Volunteers Patrol US Streets After Anti-Asian Attacks

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Spa Worker, Waiter, Mechanic: Volunteers Patrol US Streets After Anti-Asian Attacks

A volunteer looks on after spotting a suspicious car while on patrol in San Francisco, California.

Wearing bright safety vests and carrying walkie-talkies, volunteers patrol a Chinese neighborhood in New York to protect Asian Americans against a surge of pandemic-era violence after deadly mass shootings at Asian-owned spas in Atlanta.

“We want to show our presence so that any person who wants to commit a crime will think again,” says Richard Lee, team leader of Public Safety Patrol (PSP).

The men and women from various professions walk the streets of Chinatown in Flushing, Queens nightly in groups of around eight to reassure scared residents and help catch any would-be attackers.

The PSP, which started its walkabouts on Monday, is similar to other civil patrol teams that have mobilized in San Francisco and Oakland in response to the spike in attacks against Asian Americans since the outbreak of coronavirus.

Vice president Kenny Li quickly recruited more than 240 volunteers, including waiters, office workers and lawyers through social media and word of mouth. They coordinate their activities via a WhatsApp group and Facebook.

The vast majority have no self-defense training, just a desire to help others during their free time.

“Don’t have physical contact with anybody,” Lee, a 42-year-old retired police officer, instructs them before the three-hour patrol.

“You don’t know what kind of weapons they might have. Our job is to be the eyes and ears for the (police department).”

Each volunteer receives a stack of Chinese-language leaflets explaining their work, which they distribute on their rounds, and whistles in case they need to catch the attention of police who themselves have upped patrols in Chinese neighborhoods.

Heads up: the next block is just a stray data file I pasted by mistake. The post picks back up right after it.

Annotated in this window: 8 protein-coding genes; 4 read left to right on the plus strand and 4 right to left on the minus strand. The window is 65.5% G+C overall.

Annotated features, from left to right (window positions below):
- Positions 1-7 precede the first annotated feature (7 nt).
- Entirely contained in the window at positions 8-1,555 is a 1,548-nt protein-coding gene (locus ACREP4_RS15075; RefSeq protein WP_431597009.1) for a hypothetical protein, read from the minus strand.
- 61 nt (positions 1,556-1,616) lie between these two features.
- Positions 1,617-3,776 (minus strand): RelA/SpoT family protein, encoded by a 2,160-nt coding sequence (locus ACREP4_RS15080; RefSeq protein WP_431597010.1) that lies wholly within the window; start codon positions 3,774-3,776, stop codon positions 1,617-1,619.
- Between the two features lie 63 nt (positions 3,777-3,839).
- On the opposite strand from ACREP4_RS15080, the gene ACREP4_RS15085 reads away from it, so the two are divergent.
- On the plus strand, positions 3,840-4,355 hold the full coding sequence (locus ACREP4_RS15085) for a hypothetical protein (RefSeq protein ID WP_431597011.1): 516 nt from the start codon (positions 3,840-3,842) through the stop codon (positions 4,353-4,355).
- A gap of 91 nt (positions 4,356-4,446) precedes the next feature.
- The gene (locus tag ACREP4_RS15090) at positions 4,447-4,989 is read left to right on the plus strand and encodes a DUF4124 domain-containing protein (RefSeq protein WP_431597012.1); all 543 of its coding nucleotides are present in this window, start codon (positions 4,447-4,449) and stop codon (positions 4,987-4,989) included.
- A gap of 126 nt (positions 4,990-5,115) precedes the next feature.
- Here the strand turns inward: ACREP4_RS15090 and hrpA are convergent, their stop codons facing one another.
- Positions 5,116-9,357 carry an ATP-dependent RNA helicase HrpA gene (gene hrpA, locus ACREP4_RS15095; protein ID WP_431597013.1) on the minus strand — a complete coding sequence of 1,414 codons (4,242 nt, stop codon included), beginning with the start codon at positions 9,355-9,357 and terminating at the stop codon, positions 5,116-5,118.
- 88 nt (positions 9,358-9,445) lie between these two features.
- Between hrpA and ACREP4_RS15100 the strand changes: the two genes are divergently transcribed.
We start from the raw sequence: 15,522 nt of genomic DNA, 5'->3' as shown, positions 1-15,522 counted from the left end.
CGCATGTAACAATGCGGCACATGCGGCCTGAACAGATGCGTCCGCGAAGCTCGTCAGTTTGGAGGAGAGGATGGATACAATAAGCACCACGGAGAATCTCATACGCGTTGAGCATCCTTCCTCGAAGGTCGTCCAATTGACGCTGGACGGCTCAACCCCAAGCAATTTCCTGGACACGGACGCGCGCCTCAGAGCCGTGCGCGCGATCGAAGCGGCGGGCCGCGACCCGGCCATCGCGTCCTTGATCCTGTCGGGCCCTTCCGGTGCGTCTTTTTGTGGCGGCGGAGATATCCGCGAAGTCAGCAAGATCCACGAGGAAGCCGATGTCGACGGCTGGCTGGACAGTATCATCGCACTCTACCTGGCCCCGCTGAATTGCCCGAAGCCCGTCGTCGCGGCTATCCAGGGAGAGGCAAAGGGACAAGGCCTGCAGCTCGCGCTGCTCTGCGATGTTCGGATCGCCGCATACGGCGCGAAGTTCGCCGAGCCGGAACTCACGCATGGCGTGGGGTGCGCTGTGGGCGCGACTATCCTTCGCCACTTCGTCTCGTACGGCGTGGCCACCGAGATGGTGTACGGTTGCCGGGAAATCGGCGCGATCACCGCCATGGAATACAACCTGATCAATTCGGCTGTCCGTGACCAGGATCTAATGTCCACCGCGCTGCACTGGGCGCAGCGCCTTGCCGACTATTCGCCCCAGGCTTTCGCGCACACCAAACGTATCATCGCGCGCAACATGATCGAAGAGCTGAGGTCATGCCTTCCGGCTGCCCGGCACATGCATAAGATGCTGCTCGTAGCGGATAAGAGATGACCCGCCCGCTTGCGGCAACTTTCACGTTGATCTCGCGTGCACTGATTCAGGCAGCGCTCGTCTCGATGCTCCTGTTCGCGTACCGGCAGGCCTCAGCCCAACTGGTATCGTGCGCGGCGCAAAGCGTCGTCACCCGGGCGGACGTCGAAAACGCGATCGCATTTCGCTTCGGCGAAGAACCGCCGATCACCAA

The volunteers explain to residents that they should call 911 if they witness harassment, even if they don’t speak English, because the police will put them through to a Mandarin or Cantonese speaker.

“It’s also about educating,” says vice president Li.

Fifty-two-year-old restaurant worker Mandy Yong says the sight of the squad makes her feel “very safe.”

“When I see them I feel okay about shopping and helping our community’s economy,” she tells AFP.

Most volunteers are of Asian descent but not all. German Perez, originally from Mexico, joined PSP after passing them on the street.

“Our skin may be a different color, our languages may be different but I think we are all equal. Generally we all came to this country for the same reasons,” the 47-year-old car mechanic said in Spanish.

Racist stereotypes

Anti-Asian hate crimes almost tripled from 49 to 122 last year across 16 major cities, even as overall hate crime fell seven percent, according to a recent report by the Center for the Study of Hate and Extremism.

Activists say former president Donald Trump and political allies fueled the attacks by calling Covid-19 the “Chinese virus” and “China plague” and several of New York’s mayoral candidates have joined together to denounce the violence.

In New York City, home to more than a million people of Asian descent, this past weekend saw five incidents that police said they are investigating as possible anti-Asian hate crimes.

Hua Tong, a beauty spa worker like most of six women of Asian descent killed in Atlanta, signed up because she wanted to dispel racist stereotypes that portray Asian women as meek.

“It’s up to us to take on the responsibility of protecting ourselves. We have to speak out,” said the 42-year-old in Mandarin via an interpreter.

Stereotypes, including the “model minority myth,” have depicted people of East Asian descent as obedient and reluctant to complain.

In the wake of the attacks, they are increasingly organizing, campaigning online, raising funds, holding marches and forming groups to escort elderly Asian citizens outside.

“We cannot be silenced anymore,” said Lee.

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